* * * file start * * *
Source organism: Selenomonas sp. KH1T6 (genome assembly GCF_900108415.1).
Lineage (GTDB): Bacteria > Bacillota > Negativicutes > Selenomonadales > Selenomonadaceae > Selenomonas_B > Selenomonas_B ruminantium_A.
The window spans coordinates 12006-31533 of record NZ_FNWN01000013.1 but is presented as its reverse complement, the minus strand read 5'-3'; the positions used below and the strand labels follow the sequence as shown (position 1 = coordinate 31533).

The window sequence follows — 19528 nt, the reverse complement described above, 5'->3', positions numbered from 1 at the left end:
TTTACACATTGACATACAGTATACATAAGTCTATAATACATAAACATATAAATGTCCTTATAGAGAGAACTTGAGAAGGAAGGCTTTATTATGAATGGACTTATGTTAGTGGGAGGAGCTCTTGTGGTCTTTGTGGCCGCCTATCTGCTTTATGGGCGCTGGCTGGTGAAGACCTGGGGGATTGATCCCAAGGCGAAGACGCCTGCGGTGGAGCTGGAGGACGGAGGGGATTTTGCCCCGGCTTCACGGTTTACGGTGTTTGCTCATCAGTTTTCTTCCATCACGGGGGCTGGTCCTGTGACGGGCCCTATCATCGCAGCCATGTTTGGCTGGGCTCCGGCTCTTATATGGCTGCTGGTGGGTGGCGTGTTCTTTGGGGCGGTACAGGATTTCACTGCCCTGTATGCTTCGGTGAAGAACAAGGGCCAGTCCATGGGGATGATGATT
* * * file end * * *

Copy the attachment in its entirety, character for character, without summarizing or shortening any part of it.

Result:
Source organism: Selenomonas sp. KH1T6 (genome assembly GCF_900108415.1).
Lineage (GTDB): Bacteria > Bacillota > Negativicutes > Selenomonadales > Selenomonadaceae > Selenomonas_B > Selenomonas_B ruminantium_A.
The window spans coordinates 12006-31533 of record NZ_FNWN01000013.1 but is presented as its reverse complement, the minus strand read 5'-3'; the positions used below and the strand labels follow the sequence as shown (position 1 = coordinate 31533).

The window sequence follows — 19528 nt, the reverse complement described above, 5'->3', positions numbered from 1 at the left end:
TTTACACATTGACATACAGTATACATAAGTCTATAATACATAAACATATAAATGTCCTTATAGAGAGAACTTGAGAAGGAAGGCTTTATTATGAATGGACTTATGTTAGTGGGAGGAGCTCTTGTGGTCTTTGTGGCCGCCTATCTGCTTTATGGGCGCTGGCTGGTGAAGACCTGGGGGATTGATCCCAAGGCGAAGACGCCTGCGGTGGAGCTGGAGGACGGAGGGGATTTTGCCCCGGCTTCACGGTTTACGGTGTTTGCTCATCAGTTTTCTTCCATCACGGGGGCTGGTCCTGTGACGGGCCCTATCATCGCAGCCATGTTTGGCTGGGCTCCGGCTCTTATATGGCTGCTGGTGGGTGGCGTGTTCTTTGGGGCGGTACAGGATTTCACTGCCCTGTATGCTTCGGTGAAGAACAAGGGCCAGTCCATGGGGATGATGATT